Recently, I was in an office doing some training on the Practice Advisor Report and we were talking about the “Active Patient” count and how Dentrix comes up with that number. I informed them that, with the Practice Advisor Report, you determine the definition of an “active patient” using the amount of time it has been since the patient was in last for an appointment. This led to a new discussion of what was their protocol for patients who haven’t been in for 18, 24, or even 60 months? We ran a search of patients with a last visit date of more than five years ago and the list had more than 700 patients on it. They were shocked!
So … do you have a protocol in place? Most offices don’t, yet knowing which patients are active or inactive can make a huge difference in your practice’s planning for increased productivity in 2013.
I think one of the most powerful features in Dentrix is the Continuing Care system. If you manage it correctly, no one will fall through the cracks. But, at some point, we need to let the patient go. I know it’s hard, but it must be done. Here’s what I suggest and you can tweak it as you want.
First, create a letter to send these patients and let them know you are concerned about their oral health and you want to make sure their dental needs are being met. The letter I use has three choices for the patient:
“I need to come in and here is my new phone number”
“I have changed dentists, so please send my X-rays to my new dentist”
“Please remove me from your active list”
The patient checks the appropriate box and sends the letter back to us in a provided self-addressed stamped envelope. If you want a copy of my sample letter with the merge fields already included, e-mail me directly at email@example.com and I will send it in a Microsoft Word format.
After you have created your letter, you will need to add it into the templates in the Letters section on the Office Manager. Go to the Office Manager > Letters > Inactive Patients, then click “new” or edit one of the existing letters. If you need specific instructions on how to add a letter into the templates, e-mail me at the address above and I will send you a step-by-step info sheet.
Once your letter is ready, you can create the merge and send your letter. Now, if you have never sent out a letter merge like this, it could be quite a project so make sure you budget for letterhead, envelopes, labor, and postage.Trust me … the rewards are worth the time and effort. To merge the patients into the letter, go to the Office Manager > Letters > Inactive Patients > choose your letter and click edit, then next to the Last Visit Date select a date range of 01/01/1900 thru 2 years prior to today, then click OK. Next, click Create Merge and make sure you select Create Data File and Merge Letters and Add to Office Journal. Microsoft Word will then generate the letters. Now you can view and print. Here’s an important reminder … when you exit, DO NOT SAVE.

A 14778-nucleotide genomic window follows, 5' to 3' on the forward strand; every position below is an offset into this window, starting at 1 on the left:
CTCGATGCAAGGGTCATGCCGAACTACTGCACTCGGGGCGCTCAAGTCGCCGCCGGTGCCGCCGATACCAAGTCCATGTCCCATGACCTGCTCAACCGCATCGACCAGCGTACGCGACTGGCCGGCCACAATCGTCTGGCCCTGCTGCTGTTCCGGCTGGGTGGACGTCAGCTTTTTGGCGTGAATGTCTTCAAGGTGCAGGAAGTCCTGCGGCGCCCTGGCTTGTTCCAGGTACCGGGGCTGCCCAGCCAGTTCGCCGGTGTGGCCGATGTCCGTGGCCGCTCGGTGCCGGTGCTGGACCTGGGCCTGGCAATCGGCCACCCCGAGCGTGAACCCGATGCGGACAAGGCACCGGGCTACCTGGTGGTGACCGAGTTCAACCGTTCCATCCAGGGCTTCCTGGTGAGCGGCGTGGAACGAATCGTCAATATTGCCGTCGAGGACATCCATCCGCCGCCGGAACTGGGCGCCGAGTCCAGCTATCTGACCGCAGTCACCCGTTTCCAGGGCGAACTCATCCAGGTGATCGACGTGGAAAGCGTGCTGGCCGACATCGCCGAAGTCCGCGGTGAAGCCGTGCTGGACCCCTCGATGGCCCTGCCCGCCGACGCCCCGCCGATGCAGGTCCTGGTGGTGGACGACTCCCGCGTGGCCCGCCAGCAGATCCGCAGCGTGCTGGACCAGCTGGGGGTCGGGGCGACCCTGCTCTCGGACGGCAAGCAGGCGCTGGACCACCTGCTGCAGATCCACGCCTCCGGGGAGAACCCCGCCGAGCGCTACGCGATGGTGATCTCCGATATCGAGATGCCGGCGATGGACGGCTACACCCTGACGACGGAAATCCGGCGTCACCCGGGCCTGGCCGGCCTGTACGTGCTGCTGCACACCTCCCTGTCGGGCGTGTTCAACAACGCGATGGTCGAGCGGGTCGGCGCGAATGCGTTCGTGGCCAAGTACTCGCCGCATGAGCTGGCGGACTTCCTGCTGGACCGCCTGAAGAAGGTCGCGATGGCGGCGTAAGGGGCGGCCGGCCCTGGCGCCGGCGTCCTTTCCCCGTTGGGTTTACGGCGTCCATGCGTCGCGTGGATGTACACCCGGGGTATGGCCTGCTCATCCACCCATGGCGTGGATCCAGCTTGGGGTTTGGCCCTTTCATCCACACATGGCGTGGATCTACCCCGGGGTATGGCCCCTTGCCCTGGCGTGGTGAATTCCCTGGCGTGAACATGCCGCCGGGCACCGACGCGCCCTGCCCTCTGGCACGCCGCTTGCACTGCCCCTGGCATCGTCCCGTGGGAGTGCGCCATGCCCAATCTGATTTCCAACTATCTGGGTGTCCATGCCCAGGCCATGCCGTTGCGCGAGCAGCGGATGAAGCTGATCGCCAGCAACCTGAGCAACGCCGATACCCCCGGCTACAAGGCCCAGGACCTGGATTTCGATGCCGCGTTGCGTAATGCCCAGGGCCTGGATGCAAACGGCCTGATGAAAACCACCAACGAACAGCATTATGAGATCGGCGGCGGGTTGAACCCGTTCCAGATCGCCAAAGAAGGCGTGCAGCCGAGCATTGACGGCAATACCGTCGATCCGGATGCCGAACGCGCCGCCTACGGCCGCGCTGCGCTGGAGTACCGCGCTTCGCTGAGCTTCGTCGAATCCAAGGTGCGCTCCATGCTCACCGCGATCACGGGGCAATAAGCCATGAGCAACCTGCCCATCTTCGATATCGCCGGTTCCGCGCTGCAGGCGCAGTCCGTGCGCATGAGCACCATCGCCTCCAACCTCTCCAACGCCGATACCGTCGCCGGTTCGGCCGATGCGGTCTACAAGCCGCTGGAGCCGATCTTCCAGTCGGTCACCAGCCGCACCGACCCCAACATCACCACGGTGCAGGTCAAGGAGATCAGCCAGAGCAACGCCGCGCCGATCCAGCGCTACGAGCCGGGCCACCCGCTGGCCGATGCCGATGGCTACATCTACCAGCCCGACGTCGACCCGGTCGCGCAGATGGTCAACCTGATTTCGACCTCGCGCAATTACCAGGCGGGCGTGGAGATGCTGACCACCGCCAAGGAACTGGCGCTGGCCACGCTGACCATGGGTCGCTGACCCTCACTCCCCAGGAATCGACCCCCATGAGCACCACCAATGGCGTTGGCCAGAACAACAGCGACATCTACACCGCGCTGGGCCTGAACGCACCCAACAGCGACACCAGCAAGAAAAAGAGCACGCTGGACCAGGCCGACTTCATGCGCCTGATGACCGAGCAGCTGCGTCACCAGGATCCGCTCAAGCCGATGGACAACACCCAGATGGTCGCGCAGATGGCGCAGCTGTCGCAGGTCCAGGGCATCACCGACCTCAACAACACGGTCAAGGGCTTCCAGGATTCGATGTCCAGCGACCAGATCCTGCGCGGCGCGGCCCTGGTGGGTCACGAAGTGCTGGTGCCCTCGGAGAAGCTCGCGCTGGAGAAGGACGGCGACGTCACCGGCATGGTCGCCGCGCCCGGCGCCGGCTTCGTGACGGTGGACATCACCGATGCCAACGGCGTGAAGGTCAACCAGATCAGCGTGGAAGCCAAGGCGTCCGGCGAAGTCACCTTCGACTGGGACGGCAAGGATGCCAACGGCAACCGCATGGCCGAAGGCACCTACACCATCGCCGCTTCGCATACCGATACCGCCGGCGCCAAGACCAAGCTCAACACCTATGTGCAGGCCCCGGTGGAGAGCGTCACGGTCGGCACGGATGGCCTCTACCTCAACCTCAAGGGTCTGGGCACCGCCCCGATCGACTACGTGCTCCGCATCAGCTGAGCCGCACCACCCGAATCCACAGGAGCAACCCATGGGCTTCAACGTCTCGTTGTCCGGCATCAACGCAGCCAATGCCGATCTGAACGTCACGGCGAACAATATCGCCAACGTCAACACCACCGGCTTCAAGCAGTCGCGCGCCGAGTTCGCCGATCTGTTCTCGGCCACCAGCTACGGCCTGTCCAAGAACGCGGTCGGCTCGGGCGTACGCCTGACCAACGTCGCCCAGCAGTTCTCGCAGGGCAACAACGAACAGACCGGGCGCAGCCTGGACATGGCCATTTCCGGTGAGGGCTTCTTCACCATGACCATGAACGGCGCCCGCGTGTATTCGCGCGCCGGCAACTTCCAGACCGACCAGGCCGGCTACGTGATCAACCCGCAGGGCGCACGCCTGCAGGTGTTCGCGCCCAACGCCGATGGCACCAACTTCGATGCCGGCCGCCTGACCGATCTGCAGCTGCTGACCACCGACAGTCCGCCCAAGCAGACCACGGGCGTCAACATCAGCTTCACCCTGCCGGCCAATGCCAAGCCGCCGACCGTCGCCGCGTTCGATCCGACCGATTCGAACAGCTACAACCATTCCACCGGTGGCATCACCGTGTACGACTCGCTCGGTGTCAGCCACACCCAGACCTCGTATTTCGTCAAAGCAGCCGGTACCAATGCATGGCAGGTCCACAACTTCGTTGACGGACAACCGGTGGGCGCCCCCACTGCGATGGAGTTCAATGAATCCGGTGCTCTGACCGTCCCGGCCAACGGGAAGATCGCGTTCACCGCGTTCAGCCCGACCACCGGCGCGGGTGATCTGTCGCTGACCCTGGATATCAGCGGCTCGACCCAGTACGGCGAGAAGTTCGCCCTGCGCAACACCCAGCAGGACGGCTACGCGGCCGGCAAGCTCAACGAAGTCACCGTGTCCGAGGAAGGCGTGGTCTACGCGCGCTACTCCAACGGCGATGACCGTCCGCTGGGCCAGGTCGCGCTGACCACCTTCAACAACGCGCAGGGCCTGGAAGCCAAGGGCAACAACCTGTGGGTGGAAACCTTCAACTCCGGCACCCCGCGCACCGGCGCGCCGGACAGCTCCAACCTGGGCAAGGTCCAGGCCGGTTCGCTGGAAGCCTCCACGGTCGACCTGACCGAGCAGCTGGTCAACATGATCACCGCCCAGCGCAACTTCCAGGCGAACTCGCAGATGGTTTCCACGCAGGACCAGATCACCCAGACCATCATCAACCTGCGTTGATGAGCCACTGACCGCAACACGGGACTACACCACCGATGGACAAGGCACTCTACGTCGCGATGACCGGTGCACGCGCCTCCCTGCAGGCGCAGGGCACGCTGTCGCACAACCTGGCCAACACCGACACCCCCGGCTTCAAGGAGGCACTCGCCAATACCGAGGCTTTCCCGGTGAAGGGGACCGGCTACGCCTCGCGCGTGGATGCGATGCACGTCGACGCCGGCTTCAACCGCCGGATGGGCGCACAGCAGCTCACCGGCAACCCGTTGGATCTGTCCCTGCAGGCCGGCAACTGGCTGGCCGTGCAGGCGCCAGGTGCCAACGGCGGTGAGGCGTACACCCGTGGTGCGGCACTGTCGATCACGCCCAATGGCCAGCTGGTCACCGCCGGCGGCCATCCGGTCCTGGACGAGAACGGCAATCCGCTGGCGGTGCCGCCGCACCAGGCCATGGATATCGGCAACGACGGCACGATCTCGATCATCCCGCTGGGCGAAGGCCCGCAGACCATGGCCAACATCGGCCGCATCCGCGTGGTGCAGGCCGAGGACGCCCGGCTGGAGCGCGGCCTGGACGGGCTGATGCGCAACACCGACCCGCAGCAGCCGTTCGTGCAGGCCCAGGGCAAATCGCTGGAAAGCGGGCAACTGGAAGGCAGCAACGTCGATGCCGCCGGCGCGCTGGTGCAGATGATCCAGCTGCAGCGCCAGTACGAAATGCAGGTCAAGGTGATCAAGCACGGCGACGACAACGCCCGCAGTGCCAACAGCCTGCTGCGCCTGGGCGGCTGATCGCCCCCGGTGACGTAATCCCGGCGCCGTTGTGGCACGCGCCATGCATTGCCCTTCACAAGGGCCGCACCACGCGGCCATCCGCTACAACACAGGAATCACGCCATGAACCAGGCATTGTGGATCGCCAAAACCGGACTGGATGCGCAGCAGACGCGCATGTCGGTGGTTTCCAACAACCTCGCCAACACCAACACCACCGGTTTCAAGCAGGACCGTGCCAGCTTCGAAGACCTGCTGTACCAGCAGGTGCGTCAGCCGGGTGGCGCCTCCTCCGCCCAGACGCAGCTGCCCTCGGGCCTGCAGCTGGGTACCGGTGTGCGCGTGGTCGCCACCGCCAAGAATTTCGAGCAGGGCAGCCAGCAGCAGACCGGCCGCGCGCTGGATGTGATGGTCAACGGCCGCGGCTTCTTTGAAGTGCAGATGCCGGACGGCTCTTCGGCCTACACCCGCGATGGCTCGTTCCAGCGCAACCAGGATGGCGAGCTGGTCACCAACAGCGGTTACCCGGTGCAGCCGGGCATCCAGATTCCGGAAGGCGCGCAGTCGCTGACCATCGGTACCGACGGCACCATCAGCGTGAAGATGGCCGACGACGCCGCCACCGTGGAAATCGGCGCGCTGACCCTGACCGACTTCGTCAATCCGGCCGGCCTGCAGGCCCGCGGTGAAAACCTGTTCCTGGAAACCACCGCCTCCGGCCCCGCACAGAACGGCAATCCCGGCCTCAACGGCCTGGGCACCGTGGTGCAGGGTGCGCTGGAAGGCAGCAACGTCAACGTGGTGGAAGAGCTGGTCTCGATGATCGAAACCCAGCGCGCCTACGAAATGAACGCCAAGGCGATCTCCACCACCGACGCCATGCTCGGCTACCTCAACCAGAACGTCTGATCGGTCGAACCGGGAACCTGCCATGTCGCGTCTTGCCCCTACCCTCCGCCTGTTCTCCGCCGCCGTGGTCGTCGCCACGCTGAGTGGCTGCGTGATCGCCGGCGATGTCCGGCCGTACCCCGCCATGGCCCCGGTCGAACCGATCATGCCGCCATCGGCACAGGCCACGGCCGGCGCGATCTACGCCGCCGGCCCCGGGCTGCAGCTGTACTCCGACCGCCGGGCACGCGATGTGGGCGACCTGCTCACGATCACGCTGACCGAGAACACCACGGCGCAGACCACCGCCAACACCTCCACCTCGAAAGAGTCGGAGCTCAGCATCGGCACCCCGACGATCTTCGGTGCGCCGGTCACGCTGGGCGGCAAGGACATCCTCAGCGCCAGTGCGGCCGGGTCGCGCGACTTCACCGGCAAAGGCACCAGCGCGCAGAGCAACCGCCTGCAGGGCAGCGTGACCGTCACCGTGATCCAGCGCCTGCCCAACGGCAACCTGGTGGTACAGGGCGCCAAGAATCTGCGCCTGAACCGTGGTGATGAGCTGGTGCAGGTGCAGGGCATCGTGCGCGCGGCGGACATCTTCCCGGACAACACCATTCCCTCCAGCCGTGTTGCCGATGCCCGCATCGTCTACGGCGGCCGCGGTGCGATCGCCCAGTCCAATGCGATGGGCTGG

My suggestion is to run this letter merge every three months . . . but you aren’t done with this project yet. Sending the letter is just the first part. The patients who do not respond to your letter should be inactivated at this point. On your second inactive patient letter merge (and subsequent merges after that), you will then run a list of patients with a last visit date from your previous letter run (so your list will include patients two years and three months from today).To get this list, go back to the Office Manger > Letters > Inactive Patients > repeat the same steps … except after you select Create Merge, you want to open Data File Only, then click View List. This will give you a list of patients who have not come in since you sent them the letter. If they are not scheduled, I would inactivate their account.
Once you include this routine in your regular systems, it will become easier and take less time as the list of patients gets shorter and shorter. This system has been very successful in shaking up those patients who have ignored the phone calls, e-mails, and postcards. It can be a huge boost to your schedule as, once you have a more accurate “Active Patient” count, you can then project increasing or decreasing office hours or adding or subtracting hygiene days.